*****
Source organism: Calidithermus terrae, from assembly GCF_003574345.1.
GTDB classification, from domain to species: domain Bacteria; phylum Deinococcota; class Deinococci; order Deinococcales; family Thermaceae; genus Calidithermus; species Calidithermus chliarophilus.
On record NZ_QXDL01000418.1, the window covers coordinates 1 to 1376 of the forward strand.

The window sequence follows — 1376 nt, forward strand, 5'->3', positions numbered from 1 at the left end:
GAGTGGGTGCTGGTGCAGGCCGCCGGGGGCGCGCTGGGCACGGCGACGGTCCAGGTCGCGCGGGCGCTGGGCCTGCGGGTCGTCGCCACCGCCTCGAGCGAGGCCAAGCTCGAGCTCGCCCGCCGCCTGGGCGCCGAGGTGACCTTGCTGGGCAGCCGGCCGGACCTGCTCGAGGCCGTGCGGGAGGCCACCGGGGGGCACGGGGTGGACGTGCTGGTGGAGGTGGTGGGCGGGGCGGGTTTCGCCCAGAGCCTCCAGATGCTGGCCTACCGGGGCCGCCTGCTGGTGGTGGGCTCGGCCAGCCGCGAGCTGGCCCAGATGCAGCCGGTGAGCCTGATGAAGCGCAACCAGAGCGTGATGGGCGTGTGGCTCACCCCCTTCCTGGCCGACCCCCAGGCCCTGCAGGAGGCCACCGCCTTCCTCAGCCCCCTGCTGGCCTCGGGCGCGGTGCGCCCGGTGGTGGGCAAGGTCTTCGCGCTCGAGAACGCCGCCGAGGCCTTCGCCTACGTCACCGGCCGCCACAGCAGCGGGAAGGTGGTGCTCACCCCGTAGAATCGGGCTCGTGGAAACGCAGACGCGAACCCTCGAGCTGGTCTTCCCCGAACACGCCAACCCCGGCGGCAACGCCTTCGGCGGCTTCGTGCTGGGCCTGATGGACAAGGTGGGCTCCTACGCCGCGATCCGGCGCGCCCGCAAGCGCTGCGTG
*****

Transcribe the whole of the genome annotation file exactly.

Source organism: Calidithermus terrae, from assembly GCF_003574345.1.
GTDB classification, from domain to species: domain Bacteria; phylum Deinococcota; class Deinococci; order Deinococcales; family Thermaceae; genus Calidithermus; species Calidithermus chliarophilus.
On record NZ_QXDL01000418.1, the window covers coordinates 1 to 1376 of the forward strand.

The window sequence follows — 1376 nt, forward strand, 5'->3', positions numbered from 1 at the left end:
GAGTGGGTGCTGGTGCAGGCCGCCGGGGGCGCGCTGGGCACGGCGACGGTCCAGGTCGCGCGGGCGCTGGGCCTGCGGGTCGTCGCCACCGCCTCGAGCGAGGCCAAGCTCGAGCTCGCCCGCCGCCTGGGCGCCGAGGTGACCTTGCTGGGCAGCCGGCCGGACCTGCTCGAGGCCGTGCGGGAGGCCACCGGGGGGCACGGGGTGGACGTGCTGGTGGAGGTGGTGGGCGGGGCGGGTTTCGCCCAGAGCCTCCAGATGCTGGCCTACCGGGGCCGCCTGCTGGTGGTGGGCTCGGCCAGCCGCGAGCTGGCCCAGATGCAGCCGGTGAGCCTGATGAAGCGCAACCAGAGCGTGATGGGCGTGTGGCTCACCCCCTTCCTGGCCGACCCCCAGGCCCTGCAGGAGGCCACCGCCTTCCTCAGCCCCCTGCTGGCCTCGGGCGCGGTGCGCCCGGTGGTGGGCAAGGTCTTCGCGCTCGAGAACGCCGCCGAGGCCTTCGCCTACGTCACCGGCCGCCACAGCAGCGGGAAGGTGGTGCTCACCCCGTAGAATCGGGCTCGTGGAAACGCAGACGCGAACCCTCGAGCTGGTCTTCCCCGAACACGCCAACCCCGGCGGCAACGCCTTCGGCGGCTTCGTGCTGGGCCTGATGGACAAGGTGGGCTCCTACGCCGCGATCCGGCGCGCCCGCAAGCGCTGCGTG